The Digital Media Zone (DMZ) at Ryerson University is one of Canada’s largest business incubators and multi-displinary co-working space for future entrepreneurial leaders. Since its inception in April 2010, the DMZ has accelerated the growth of 180 startups and increased 1580 job positions. Presently, the DMZ houses approximately 334 innovators in 77 startups and envisions enlarging the size through extending their footprints to international markets.
What arches over the impressive numbers is DMZ’s mission to nurture entrepreneurship and innovation amongst the youth. “It is not just about creating companies but creating entrepreneurially-minded individuals that add much more value to anything that they put their minds to” Valerie Fox, co-founder of the DMZ, affirms.
How does this innovation hub foster its value and move forward with rapidly changing scenarios in the age of digital economy?
Imperatives to foster entrepreneurship on campus
“We need more ways to stimulate new jobs. We have to add more facets to [our educational model] so it embraces what we are able to do socially, think intellectually, share the knowledge, collaborate, and cross-pollinate amongst all the different faculties. An incubator enables us [to make] lots of the stuff happen.” Valerie points out the importance to foster such an environment as the DMZ in this day and age. To infuse the entrepreneurial thinking into the students’ mind, building a supportive environment for them to ideate their thoughts, learn required business skills, and work together on challenges is the thing to start with.
Building the environment around what the entrepreneurs need
The DMZ is built around entrepreneurs and what they focus on. A handful of entrepreneurs who sought help from the university to develop their businesses were the first ones to express what a startup needs. Responding to their needs, the school gave them an incredible space at Yonge-Dundas Square and invited mentors in. On top of that, “just-in-time” workshops are provided for those who know what they need to learn to move forward. Ryerson Futures – a for-profit arm attached to the DMZ – enables the hub to open doors to corporates who come in and interact with the incubated startups, providing access to future customers.
In the setup process, Valerie and her team realized that this is their calling: this is the space to make things happen. The students are exposed to one another and work on challenging projects together to absorb knowledge acquired in the classroom. Working at a startup offers great opportunities to apply learning in practice.
Bringing youth to work together across multi-disciplinary fields
DMZ introduced Zone Learning to students who would like to pursue and grow skills that they can use individually and collaboratively. Students have the option to join a zone and learn together with their peers about a specific industry, across multiple disciplines. “We are not expecting to get all the students to become entrepreneurs, but we put them from [different disciplines] to work on real industry challenges together.” Valerie adds. DMZ’s key function is then to link students’ learning to industry practice, giving them work experience and an entrepreneurial mindset. Presently, there are five other zones in place: Fashion, SocialVentures, Design Fabrication, Innovation Centre for Urban Energy, and Transmedia. A Launch Zone, along with other new zones, is in line to be kicked off.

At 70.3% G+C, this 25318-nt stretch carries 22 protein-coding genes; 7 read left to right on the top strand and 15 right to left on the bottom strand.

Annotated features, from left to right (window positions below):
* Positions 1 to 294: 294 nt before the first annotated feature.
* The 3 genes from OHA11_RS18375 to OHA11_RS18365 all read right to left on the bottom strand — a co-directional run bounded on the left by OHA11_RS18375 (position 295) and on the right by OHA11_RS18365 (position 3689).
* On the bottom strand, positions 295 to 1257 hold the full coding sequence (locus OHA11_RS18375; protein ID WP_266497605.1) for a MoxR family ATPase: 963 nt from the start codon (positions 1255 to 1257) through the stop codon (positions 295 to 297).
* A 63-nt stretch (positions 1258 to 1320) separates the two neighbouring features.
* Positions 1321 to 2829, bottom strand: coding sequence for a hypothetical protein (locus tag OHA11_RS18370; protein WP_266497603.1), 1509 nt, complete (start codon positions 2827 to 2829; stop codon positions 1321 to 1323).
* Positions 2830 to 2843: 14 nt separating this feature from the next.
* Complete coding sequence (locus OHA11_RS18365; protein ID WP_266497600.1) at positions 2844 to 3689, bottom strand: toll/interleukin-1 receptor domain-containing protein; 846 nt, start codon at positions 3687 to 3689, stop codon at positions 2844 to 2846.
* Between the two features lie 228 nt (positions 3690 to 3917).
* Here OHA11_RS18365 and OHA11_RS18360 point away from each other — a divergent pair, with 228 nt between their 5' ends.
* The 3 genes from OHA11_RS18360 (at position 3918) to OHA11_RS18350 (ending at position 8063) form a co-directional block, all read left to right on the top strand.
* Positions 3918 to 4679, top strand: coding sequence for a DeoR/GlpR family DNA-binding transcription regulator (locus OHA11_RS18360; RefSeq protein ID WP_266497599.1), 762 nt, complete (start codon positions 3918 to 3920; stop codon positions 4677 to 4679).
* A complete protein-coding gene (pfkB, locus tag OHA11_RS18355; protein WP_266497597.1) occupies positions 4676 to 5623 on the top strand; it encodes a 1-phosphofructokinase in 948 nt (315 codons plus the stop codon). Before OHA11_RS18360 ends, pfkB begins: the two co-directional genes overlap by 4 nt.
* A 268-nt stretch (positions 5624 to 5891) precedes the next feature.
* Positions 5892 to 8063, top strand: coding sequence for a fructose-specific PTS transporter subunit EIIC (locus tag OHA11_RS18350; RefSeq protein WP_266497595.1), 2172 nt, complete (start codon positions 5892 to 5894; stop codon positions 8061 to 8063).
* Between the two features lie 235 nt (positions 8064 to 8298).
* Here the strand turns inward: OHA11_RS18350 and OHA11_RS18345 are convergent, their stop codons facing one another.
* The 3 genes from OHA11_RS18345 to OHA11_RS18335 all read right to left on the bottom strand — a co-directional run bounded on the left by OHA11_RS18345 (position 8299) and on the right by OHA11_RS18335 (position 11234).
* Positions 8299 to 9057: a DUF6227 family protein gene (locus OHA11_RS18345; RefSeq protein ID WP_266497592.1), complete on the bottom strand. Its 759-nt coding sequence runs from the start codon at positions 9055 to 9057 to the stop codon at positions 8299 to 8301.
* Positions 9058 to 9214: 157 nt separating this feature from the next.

Linking students to real industries
“One of the most important things [to help entrepreneurs with], is to connect them with the industry, existing organisations and companies that are out there so the new entrepreneurs can learn what is working or what is not,” Valerie reassures me. This learning helps the entrepreneurs to identify whom their target customers really are and fine-tune their businesses accordingly.
Another avenue that DMZ uses to provide students with access to industries is peer-to-peer mentoring. Entrepreneurs go through different stages of the startup process and share with each other where the obstacle is or how to cope with a particular situation. The learning from sharing is massive.
In this digital age, we have the possibility to do more things virtually and as a result have exciting possibilities to explore. The DMZ taps into this and stretches out to the international market by forging partnerships with foreign institutions. In February 2015, the DMZ finalized the trilateral partnership with Bombay Stock Exchange Institute in India and University of the Witwatersrand in South Africa. This partnership will facilitate the startup incubation and growth opportunities for entrepreneurs in partnering countries. “We already have a fellowship program which brings in entrepreneurs from other countries that stay and live with for 4 months and cross-pollinate with our members. Now we have startups that are partly Canadian and partly South African/Indian. This helps the entrepreneurs to get out of just being local,” Valerie beams.
Enable youth to lead and become the leaders for tomorrow
“In order to have leadership, you [have to] give them opportunities to be leaders, Valerie explains. By trusting youth with responsibility and setting a supportive environment around them, you would be surprised at how good they are being leaders.”
Leadership is developed through self-discovery and experiences. Self-confidence, cross-cultural understanding, and leadership skills are the keys things that enable the youth to be leaders of tomorrow.
“An entrepreneurially minded person helps everyone,” Valerie reconfirms. Eventually, this is the faith that the DMZ holds tight. Going from the setup of the DMZ, the development of the Zone Learning, and the creation of the local/global connections, the DMZ sets a solid base in Toronto to foster the growth of entrepreneurship and expects to grow it impact worldwide.